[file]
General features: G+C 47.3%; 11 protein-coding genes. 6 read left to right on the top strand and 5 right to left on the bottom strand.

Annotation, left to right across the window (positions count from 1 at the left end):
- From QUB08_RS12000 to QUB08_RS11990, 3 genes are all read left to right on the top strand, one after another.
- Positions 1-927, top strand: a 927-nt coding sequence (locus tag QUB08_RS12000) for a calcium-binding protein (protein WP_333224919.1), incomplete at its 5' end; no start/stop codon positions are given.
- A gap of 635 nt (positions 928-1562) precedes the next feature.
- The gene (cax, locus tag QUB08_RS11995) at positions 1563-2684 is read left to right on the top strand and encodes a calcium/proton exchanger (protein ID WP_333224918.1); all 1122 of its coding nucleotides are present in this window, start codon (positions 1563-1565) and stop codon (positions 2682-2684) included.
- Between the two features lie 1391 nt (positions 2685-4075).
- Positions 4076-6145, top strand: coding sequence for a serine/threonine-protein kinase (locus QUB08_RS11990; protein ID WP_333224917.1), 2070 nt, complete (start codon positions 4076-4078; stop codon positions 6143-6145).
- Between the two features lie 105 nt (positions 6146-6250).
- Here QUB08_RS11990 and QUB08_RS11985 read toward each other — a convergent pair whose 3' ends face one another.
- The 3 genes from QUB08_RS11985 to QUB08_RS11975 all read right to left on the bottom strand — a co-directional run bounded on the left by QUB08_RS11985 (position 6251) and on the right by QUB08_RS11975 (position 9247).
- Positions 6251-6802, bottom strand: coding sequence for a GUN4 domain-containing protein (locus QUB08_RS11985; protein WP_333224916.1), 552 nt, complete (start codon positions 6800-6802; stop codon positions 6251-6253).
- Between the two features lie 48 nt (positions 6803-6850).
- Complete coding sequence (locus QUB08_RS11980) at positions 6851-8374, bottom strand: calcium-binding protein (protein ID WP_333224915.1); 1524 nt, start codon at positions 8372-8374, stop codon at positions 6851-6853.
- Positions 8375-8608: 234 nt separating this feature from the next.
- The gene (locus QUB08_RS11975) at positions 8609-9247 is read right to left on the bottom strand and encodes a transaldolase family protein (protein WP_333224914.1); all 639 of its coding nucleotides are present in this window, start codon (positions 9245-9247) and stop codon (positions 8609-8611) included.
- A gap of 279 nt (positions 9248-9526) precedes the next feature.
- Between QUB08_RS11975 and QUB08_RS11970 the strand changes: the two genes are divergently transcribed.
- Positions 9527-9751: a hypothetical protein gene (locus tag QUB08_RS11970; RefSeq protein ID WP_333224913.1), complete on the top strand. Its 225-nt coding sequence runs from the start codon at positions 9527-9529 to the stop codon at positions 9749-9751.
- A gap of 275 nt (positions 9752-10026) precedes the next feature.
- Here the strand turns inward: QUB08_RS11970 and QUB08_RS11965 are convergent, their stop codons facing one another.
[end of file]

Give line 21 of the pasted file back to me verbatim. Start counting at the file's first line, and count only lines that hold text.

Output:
- Here the strand turns inward: QUB08_RS11970 and QUB08_RS11965 are convergent, their stop codons facing one another.